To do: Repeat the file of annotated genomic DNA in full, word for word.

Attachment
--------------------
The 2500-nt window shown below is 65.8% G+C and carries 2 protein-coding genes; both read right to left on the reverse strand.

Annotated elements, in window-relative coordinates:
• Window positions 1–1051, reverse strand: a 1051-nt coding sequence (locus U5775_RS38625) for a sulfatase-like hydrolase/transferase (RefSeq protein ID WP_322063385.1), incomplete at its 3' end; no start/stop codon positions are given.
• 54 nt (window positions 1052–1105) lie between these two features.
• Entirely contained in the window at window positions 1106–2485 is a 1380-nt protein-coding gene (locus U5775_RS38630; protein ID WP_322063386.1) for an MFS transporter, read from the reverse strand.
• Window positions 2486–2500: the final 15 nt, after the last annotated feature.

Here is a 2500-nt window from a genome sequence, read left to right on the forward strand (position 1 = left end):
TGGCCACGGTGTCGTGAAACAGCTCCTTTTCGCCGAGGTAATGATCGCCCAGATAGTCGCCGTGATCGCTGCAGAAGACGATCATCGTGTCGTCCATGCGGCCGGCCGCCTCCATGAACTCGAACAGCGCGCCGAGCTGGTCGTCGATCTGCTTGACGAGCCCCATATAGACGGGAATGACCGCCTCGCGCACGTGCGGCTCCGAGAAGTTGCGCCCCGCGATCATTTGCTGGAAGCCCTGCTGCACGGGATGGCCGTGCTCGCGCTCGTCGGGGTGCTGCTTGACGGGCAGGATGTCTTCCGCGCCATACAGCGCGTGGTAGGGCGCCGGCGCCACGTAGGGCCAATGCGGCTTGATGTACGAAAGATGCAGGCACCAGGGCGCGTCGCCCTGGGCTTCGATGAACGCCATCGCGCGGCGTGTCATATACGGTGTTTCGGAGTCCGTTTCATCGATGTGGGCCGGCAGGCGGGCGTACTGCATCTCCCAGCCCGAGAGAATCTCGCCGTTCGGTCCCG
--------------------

The 2500-nt window shown below is 65.8% G+C and carries 2 protein-coding genes; both read right to left on the reverse strand.

Annotated elements, in window-relative coordinates:
• Window positions 1–1051, reverse strand: a 1051-nt coding sequence (locus U5775_RS38625) for a sulfatase-like hydrolase/transferase (RefSeq protein ID WP_322063385.1), incomplete at its 3' end; no start/stop codon positions are given.
• 54 nt (window positions 1052–1105) lie between these two features.
• Entirely contained in the window at window positions 1106–2485 is a 1380-nt protein-coding gene (locus U5775_RS38630; protein ID WP_322063386.1) for an MFS transporter, read from the reverse strand.
• Window positions 2486–2500: the final 15 nt, after the last annotated feature.

Here is a 2500-nt window from a genome sequence, read left to right on the forward strand (position 1 = left end):
TGGCCACGGTGTCGTGAAACAGCTCCTTTTCGCCGAGGTAATGATCGCCCAGATAGTCGCCGTGATCGCTGCAGAAGACGATCATCGTGTCGTCCATGCGGCCGGCCGCCTCCATGAACTCGAACAGCGCGCCGAGCTGGTCGTCGATCTGCTTGACGAGCCCCATATAGACGGGAATGACCGCCTCGCGCACGTGCGGCTCCGAGAAGTTGCGCCCCGCGATCATTTGCTGGAAGCCCTGCTGCACGGGATGGCCGTGCTCGCGCTCGTCGGGGTGCTGCTTGACGGGCAGGATGTCTTCCGCGCCATACAGCGCGTGGTAGGGCGCCGGCGCCACGTAGGGCCAATGCGGCTTGATGTACGAAAGATGCAGGCACCAGGGCGCGTCGCCCTGGGCTTCGATGAACGCCATCGCGCGGCGTGTCATATACGGTGTTTCGGAGTCCGTTTCATCGATGTGGGCCGGCAGGCGGGCGTACTGCATCTCCCAGCCCGAGAGAATCTCGCCGTTCGGTCCCG